Jewish Museum/Art Resource, New York, NY

A presentiment of doom seems to haunt Jephthah’s daughter, whose calm, faintly smiling gaze contrasts with the swinging tassels and flapping garments that animate her figure. Titled Jephthah’s Daughter, this watercolor by the French artist James Tissot (1836–1902) depicts the young woman playing her tambourine as she emerges from her house to greet her father, an Israelite judge and warrior who had rashly vowed, in exchange for victory over the Ammonites, to sacrifice “whatever comes out of the door of my house to meet me on my safe return” (Judges 11:31).

Tissot modeled her exotic headgear, including two ear-wheels, on a famous bust, the Lady of Elche, found in Elche, Spain, in 1897. Archaeologists of the day cited Near Eastern parallels for some of the bust’s characteristics and called the style Greco-Phoenician, leading Tissot to assume that the headgear represented a typical fashion for biblical women.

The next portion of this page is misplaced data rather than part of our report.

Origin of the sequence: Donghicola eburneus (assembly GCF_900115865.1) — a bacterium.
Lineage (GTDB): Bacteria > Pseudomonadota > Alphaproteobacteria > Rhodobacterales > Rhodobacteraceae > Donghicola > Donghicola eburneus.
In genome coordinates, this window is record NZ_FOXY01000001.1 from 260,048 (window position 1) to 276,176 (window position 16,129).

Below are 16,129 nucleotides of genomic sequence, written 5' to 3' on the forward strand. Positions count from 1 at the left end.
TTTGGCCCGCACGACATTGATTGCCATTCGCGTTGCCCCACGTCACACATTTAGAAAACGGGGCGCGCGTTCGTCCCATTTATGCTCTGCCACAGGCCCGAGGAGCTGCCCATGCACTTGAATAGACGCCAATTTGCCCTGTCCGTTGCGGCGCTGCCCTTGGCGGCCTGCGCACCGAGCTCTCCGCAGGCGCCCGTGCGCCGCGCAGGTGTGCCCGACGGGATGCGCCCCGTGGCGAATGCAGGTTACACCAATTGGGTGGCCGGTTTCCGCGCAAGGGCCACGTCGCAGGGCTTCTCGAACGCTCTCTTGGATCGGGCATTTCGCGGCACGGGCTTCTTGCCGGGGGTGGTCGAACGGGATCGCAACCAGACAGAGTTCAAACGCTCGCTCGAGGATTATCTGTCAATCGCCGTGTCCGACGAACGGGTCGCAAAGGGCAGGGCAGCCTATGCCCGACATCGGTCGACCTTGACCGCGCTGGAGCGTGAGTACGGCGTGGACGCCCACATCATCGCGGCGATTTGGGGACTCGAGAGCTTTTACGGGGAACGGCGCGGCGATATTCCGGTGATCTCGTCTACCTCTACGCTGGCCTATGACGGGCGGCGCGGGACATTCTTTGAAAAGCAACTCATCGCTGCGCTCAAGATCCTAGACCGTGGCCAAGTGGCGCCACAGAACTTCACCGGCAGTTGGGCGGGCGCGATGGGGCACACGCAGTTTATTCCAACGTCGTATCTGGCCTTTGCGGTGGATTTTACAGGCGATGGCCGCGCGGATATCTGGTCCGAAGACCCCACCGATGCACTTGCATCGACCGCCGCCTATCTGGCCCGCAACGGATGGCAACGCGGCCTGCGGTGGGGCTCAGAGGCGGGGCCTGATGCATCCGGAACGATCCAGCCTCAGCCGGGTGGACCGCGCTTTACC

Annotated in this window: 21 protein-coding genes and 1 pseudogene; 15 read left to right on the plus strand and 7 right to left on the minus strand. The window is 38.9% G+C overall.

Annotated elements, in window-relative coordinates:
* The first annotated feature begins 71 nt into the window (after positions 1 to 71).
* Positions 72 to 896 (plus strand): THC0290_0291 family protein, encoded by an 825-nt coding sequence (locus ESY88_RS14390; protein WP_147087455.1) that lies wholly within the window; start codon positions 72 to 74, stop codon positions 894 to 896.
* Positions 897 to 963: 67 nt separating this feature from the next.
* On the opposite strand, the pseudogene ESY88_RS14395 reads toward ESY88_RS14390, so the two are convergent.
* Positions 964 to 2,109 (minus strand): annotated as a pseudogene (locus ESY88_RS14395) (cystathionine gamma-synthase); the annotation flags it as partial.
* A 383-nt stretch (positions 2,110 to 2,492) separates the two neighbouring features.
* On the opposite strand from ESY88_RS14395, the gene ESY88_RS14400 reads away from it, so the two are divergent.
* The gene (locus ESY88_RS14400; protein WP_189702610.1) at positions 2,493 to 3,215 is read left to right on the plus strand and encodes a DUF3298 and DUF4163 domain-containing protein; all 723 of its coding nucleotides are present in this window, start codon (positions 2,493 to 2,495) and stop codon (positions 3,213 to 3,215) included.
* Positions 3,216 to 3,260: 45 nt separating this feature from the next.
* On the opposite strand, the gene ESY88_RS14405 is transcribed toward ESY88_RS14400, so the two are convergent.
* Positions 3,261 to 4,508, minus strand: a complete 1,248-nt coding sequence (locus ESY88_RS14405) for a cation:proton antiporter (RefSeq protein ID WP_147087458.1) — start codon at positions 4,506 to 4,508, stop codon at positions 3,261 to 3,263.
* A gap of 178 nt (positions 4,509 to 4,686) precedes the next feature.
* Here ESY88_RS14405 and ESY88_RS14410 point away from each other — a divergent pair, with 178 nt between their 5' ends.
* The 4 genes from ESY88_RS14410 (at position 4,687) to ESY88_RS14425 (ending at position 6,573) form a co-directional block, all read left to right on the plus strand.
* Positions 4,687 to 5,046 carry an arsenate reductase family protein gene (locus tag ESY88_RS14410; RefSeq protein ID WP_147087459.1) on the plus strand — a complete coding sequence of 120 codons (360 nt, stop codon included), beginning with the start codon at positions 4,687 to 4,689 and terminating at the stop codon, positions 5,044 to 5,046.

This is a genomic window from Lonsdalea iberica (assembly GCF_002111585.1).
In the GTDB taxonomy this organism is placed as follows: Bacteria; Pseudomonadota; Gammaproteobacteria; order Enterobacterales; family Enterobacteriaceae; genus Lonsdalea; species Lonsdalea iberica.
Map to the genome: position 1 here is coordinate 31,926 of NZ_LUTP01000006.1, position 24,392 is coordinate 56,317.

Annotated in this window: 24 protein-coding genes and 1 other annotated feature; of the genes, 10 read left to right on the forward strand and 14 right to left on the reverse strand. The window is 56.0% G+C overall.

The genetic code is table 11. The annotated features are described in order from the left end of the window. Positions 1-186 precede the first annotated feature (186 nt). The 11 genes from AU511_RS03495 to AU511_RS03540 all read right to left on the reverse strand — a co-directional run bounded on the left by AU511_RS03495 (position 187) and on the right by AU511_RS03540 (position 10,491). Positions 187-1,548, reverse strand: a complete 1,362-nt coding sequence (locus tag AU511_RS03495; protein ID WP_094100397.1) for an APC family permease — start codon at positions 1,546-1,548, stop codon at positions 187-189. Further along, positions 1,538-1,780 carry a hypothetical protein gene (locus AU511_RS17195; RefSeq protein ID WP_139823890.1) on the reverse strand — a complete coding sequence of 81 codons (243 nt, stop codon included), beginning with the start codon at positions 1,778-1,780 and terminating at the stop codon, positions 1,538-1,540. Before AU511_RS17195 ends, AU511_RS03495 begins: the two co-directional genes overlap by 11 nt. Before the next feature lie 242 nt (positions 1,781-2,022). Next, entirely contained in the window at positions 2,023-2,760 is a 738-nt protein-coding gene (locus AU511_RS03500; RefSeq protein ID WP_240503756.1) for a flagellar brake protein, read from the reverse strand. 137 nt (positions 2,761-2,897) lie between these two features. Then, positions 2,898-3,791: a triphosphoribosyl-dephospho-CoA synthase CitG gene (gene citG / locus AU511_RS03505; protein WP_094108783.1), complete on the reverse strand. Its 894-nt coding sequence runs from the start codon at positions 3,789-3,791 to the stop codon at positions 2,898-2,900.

The Bible’s terrifying conclusion to the Jephthah story—“he did to her as he had vowed” (Judges 11:39)—has troubled readers for centuries. Now author Solomon Landers suggests a new interpretation of the story’s conclusion: that Jephthah “sacrificed” his daughter by consigning her to be a cloistered virgin dedicated to God.